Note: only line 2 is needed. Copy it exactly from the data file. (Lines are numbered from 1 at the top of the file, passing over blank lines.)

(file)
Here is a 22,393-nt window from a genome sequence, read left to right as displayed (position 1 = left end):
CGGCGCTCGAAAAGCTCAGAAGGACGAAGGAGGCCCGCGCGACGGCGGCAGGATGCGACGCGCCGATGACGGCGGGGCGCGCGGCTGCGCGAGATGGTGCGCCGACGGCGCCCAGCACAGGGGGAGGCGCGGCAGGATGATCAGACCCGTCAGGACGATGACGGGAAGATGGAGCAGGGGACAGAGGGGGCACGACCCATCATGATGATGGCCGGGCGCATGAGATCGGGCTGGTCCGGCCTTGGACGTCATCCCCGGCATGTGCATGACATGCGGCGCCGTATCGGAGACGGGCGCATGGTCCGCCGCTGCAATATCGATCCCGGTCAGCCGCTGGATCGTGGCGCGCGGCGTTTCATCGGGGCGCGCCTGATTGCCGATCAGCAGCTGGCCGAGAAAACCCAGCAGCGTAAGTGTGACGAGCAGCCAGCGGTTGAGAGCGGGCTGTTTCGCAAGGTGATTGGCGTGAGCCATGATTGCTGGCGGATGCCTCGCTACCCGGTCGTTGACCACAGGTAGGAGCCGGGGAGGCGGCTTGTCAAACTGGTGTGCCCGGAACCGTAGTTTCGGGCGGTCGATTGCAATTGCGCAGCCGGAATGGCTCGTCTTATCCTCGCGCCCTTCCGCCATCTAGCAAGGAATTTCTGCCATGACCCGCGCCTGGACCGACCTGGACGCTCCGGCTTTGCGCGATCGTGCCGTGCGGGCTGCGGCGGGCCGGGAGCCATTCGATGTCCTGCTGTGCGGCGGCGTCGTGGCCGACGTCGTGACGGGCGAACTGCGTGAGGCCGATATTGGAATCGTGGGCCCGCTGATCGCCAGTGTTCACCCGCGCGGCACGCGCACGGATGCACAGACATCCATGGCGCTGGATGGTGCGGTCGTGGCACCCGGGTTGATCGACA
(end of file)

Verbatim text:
CGGCGCTCGAAAAGCTCAGAAGGACGAAGGAGGCCCGCGCGACGGCGGCAGGATGCGACGCGCCGATGACGGCGGGGCGCGCGGCTGCGCGAGATGGTGCGCCGACGGCGCCCAGCACAGGGGGAGGCGCGGCAGGATGATCAGACCCGTCAGGACGATGACGGGAAGATGGAGCAGGGGACAGAGGGGGCACGACCCATCATGATGATGGCCGGGCGCATGAGATCGGGCTGGTCCGGCCTTGGACGTCATCCCCGGCATGTGCATGACATGCGGCGCCGTATCGGAGACGGGCGCATGGTCCGCCGCTGCAATATCGATCCCGGTCAGCCGCTGGATCGTGGCGCGCGGCGTTTCATCGGGGCGCGCCTGATTGCCGATCAGCAGCTGGCCGAGAAAACCCAGCAGCGTAAGTGTGACGAGCAGCCAGCGGTTGAGAGCGGGCTGTTTCGCAAGGTGATTGGCGTGAGCCATGATTGCTGGCGGATGCCTCGCTACCCGGTCGTTGACCACAGGTAGGAGCCGGGGAGGCGGCTTGTCAAACTGGTGTGCCCGGAACCGTAGTTTCGGGCGGTCGATTGCAATTGCGCAGCCGGAATGGCTCGTCTTATCCTCGCGCCCTTCCGCCATCTAGCAAGGAATTTCTGCCATGACCCGCGCCTGGACCGACCTGGACGCTCCGGCTTTGCGCGATCGTGCCGTGCGGGCTGCGGCGGGCCGGGAGCCATTCGATGTCCTGCTGTGCGGCGGCGTCGTGGCCGACGTCGTGACGGGCGAACTGCGTGAGGCCGATATTGGAATCGTGGGCCCGCTGATCGCCAGTGTTCACCCGCGCGGCACGCGCACGGATGCACAGACATCCATGGCGCTGGATGGTGCGGTCGTGGCACCCGGGTTGATCGACA